There may be a way out though, if you are willing to incorporate those direct, otherwise known as demand-side, effects. Indeed, there is an argument that the two could feed on each other. The government stimulates demand and the lower rates induce corporations to respond with even greater supply. The flaw in this otherwise felicitous bit of fiscal alchemy is the debt.
Demand-side stimulus requires borrowing money. Borrowing money raises interest rates. Higher interest rates have a de-stimulating effect on the economy, in part because they make it costlier for corporation to raise money for supply-side expansions. There was a time when Republicans argued that the supply-side effect of borrowing money was so large that it canceled out the demand-side effect of any government stimulus.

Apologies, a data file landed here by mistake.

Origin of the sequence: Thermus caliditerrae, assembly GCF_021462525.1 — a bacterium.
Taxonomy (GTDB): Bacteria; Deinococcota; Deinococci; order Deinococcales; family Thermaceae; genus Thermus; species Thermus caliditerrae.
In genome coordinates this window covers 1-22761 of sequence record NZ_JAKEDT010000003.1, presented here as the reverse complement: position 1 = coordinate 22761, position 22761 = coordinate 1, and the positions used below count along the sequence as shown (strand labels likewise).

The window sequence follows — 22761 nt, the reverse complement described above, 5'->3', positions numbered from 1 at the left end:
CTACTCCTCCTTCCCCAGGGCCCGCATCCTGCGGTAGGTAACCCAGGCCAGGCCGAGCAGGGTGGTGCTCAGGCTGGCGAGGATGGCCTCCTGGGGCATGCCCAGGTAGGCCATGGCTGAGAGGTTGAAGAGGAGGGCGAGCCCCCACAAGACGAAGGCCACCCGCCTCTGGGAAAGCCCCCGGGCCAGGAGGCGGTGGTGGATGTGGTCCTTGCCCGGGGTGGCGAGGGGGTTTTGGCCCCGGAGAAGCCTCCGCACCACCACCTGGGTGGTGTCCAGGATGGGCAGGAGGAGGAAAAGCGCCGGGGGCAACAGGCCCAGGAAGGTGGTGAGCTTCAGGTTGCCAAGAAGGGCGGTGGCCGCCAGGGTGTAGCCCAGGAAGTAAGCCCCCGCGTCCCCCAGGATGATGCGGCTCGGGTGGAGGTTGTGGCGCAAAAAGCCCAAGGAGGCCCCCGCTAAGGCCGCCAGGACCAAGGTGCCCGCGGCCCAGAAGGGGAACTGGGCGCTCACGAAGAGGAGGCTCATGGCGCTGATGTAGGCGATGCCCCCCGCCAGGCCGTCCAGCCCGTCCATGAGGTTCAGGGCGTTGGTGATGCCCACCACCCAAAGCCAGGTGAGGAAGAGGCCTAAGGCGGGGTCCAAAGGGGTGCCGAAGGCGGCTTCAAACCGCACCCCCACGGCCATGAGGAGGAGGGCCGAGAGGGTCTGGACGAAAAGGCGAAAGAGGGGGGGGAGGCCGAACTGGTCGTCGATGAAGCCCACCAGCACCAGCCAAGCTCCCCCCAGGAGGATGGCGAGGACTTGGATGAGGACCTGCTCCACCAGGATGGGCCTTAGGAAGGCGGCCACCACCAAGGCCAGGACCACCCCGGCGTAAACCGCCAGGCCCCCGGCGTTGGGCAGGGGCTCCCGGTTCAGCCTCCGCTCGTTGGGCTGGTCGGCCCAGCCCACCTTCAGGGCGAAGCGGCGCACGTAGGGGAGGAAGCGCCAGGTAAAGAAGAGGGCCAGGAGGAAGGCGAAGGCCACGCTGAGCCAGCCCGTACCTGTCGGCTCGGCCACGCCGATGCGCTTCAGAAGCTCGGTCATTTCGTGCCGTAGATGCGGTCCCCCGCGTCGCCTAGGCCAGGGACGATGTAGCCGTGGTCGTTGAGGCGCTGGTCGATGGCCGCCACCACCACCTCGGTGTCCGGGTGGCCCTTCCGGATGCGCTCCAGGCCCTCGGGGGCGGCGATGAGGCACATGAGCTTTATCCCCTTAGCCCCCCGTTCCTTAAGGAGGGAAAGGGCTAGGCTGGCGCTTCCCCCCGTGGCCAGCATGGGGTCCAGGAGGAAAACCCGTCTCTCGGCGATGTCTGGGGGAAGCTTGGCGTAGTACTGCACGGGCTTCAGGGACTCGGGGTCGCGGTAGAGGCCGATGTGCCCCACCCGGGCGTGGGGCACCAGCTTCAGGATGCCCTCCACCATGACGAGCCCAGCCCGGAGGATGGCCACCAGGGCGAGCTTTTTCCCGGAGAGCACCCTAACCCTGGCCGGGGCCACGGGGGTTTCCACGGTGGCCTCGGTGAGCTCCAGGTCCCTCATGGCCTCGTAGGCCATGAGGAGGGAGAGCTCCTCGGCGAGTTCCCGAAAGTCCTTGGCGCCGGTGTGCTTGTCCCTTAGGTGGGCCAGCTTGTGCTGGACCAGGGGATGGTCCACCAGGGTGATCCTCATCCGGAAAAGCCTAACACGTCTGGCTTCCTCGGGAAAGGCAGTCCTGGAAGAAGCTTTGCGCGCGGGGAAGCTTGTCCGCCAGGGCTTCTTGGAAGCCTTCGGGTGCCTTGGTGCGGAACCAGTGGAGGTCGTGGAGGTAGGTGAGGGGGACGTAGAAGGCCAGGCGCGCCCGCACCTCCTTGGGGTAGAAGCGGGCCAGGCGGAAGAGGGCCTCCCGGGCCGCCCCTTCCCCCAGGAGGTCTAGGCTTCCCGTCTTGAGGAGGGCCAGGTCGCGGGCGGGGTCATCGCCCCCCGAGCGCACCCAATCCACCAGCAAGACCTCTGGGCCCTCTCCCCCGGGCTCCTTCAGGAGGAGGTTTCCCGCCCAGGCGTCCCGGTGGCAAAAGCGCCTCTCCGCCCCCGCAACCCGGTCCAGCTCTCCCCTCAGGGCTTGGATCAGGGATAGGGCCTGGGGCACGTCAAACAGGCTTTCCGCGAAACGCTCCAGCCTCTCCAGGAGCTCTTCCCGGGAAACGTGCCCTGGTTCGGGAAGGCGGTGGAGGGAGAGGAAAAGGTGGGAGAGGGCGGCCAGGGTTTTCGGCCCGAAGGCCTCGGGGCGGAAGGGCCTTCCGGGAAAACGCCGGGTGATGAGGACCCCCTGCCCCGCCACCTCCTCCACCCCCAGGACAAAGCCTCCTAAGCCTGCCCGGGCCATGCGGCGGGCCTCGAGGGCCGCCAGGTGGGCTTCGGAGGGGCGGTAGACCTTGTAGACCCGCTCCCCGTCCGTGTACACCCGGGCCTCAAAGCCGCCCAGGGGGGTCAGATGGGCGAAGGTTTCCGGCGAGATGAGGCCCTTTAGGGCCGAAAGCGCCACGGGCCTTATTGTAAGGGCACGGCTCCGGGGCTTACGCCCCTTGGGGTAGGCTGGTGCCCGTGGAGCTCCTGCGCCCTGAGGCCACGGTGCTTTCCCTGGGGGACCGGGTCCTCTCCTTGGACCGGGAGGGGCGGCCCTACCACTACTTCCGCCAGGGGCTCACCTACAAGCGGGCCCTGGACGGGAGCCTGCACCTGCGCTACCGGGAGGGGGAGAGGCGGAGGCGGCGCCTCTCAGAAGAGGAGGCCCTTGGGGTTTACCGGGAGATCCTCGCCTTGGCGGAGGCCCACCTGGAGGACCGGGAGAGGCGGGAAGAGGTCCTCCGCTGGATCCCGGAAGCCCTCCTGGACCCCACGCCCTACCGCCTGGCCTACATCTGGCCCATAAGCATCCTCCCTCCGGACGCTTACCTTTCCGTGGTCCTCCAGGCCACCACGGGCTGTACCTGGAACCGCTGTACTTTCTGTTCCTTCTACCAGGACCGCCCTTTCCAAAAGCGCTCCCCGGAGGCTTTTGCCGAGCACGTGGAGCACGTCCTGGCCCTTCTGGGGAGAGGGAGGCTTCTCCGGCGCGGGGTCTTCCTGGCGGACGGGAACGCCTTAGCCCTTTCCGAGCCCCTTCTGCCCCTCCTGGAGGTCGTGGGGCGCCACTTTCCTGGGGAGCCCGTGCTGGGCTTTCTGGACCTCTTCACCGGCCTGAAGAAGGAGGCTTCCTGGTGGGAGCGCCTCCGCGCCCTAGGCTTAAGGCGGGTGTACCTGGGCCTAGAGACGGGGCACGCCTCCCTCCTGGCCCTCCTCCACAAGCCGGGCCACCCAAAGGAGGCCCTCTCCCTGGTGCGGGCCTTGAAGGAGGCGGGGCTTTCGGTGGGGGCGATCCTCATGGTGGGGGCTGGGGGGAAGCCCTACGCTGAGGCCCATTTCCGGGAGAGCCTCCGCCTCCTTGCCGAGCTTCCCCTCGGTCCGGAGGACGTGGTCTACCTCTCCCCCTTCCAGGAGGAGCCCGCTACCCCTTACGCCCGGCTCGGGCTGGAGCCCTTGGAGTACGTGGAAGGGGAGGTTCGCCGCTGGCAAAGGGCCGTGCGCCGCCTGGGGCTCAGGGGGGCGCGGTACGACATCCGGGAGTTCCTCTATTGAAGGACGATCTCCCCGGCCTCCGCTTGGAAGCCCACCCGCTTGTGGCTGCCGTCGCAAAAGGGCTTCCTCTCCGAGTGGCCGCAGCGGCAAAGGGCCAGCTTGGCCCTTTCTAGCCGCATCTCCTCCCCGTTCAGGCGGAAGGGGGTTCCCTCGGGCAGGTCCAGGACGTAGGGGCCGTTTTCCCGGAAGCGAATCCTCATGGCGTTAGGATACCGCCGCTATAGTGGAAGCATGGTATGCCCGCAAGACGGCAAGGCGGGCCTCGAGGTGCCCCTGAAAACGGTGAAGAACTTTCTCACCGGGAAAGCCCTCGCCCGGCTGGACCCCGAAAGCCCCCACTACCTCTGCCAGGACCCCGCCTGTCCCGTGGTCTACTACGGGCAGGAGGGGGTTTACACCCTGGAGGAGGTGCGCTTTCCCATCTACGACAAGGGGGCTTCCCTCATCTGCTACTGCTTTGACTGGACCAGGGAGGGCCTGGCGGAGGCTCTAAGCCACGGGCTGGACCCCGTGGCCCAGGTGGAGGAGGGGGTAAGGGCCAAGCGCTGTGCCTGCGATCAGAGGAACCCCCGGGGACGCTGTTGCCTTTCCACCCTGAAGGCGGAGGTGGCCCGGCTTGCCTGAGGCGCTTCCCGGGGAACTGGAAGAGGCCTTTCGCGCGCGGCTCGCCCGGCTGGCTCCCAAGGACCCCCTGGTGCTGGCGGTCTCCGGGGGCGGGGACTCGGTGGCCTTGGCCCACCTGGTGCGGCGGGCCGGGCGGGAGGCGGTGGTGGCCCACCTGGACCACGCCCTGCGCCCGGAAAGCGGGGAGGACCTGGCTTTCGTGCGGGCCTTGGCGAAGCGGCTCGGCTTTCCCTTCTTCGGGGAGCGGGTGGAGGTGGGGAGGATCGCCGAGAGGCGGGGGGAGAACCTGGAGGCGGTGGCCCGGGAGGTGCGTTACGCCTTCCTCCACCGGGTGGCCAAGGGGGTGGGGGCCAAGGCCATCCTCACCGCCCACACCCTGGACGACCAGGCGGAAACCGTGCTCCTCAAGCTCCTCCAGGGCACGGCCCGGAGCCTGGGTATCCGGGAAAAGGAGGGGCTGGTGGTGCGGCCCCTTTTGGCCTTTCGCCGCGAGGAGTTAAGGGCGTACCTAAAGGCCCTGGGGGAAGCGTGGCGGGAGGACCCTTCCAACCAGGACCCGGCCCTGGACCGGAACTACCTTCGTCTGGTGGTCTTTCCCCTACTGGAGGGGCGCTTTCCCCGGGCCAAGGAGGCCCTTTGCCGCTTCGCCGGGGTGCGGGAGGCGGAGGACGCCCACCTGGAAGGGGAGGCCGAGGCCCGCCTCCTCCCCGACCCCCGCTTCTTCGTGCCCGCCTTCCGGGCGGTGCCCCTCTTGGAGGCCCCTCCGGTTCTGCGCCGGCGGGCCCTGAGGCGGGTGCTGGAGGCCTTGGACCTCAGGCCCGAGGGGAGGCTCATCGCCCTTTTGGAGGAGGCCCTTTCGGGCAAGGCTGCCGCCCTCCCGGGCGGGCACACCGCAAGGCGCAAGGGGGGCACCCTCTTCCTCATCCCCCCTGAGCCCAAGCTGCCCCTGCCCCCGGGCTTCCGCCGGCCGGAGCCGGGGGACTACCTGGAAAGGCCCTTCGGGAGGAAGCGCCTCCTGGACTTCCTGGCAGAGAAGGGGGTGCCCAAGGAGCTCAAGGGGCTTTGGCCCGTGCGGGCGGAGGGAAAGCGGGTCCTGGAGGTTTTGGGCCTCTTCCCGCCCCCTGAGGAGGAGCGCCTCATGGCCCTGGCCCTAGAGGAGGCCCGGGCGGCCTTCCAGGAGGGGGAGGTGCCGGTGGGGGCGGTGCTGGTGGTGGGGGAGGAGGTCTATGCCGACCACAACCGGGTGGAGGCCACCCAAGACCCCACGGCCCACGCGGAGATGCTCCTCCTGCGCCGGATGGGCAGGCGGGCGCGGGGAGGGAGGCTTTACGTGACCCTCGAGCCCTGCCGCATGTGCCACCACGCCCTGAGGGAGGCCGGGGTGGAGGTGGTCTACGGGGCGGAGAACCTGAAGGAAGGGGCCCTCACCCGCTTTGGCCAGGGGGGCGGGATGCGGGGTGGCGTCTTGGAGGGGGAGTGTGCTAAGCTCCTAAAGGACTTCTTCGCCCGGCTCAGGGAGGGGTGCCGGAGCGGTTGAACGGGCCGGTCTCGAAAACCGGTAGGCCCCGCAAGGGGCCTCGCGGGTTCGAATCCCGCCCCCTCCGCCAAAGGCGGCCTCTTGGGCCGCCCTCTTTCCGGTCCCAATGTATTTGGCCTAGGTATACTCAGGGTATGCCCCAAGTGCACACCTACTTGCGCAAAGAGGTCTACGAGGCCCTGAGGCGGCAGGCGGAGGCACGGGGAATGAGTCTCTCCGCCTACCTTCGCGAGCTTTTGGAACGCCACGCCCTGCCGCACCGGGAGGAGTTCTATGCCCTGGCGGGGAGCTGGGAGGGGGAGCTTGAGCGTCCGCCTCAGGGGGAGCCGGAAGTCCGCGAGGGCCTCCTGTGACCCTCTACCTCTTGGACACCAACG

I am not here, though, to expose petty inconsistencies. There is a way out: The Federal Reserve can run the economy hot, that is, to risk a little bit of extra inflation.
Interest rates rise only if the Federal Reserve allows them. In a modern global economy, billions of dollars of debt are issued and retired every day by governments, corporations, and households throughout the world. The Fed ensures that key interest rates in the United States stay steady through this storm via a complex set of financial interventions conducted every day.
In the face of otherwise wild swings in the financial market, the Fed changes its key interest rate targets very slowly and after intense analysis and deliberation. The Fed staff analyzes every sector of the economy and its Board of Governors and regional bank presidents deliberate over a wide range of economic issues, but above all else they are all focused on inflation.